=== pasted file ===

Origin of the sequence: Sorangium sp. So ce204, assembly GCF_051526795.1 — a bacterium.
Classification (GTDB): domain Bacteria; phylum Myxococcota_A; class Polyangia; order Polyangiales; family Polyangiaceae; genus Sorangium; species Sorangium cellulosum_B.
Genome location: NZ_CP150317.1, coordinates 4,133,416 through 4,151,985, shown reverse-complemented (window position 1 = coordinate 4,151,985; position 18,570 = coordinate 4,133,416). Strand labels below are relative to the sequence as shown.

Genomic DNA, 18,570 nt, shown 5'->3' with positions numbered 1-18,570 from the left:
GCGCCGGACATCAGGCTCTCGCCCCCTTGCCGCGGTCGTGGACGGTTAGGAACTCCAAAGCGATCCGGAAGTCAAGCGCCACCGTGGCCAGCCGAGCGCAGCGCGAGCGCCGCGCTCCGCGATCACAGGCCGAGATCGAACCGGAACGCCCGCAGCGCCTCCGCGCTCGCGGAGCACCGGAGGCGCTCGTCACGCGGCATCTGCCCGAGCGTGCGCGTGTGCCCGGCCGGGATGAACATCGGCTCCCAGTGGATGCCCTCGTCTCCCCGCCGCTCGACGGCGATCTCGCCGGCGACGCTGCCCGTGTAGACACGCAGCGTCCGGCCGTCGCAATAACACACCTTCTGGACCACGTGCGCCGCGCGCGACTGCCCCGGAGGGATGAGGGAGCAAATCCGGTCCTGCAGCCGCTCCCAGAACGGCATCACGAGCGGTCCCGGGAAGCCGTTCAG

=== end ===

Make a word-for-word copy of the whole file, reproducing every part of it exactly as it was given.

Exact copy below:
Origin of the sequence: Sorangium sp. So ce204, assembly GCF_051526795.1 — a bacterium.
Classification (GTDB): domain Bacteria; phylum Myxococcota_A; class Polyangia; order Polyangiales; family Polyangiaceae; genus Sorangium; species Sorangium cellulosum_B.
Genome location: NZ_CP150317.1, coordinates 4,133,416 through 4,151,985, shown reverse-complemented (window position 1 = coordinate 4,151,985; position 18,570 = coordinate 4,133,416). Strand labels below are relative to the sequence as shown.

Genomic DNA, 18,570 nt, shown 5'->3' with positions numbered 1-18,570 from the left:
GCGCCGGACATCAGGCTCTCGCCCCCTTGCCGCGGTCGTGGACGGTTAGGAACTCCAAAGCGATCCGGAAGTCAAGCGCCACCGTGGCCAGCCGAGCGCAGCGCGAGCGCCGCGCTCCGCGATCACAGGCCGAGATCGAACCGGAACGCCCGCAGCGCCTCCGCGCTCGCGGAGCACCGGAGGCGCTCGTCACGCGGCATCTGCCCGAGCGTGCGCGTGTGCCCGGCCGGGATGAACATCGGCTCCCAGTGGATGCCCTCGTCTCCCCGCCGCTCGACGGCGATCTCGCCGGCGACGCTGCCCGTGTAGACACGCAGCGTCCGGCCGTCGCAATAACACACCTTCTGGACCACGTGCGCCGCGCGCGACTGCCCCGGAGGGATGAGGGAGCAAATCCGGTCCTGCAGCCGCTCCCAGAACGGCATCACGAGCGGTCCCGGGAAGCCGTTCAG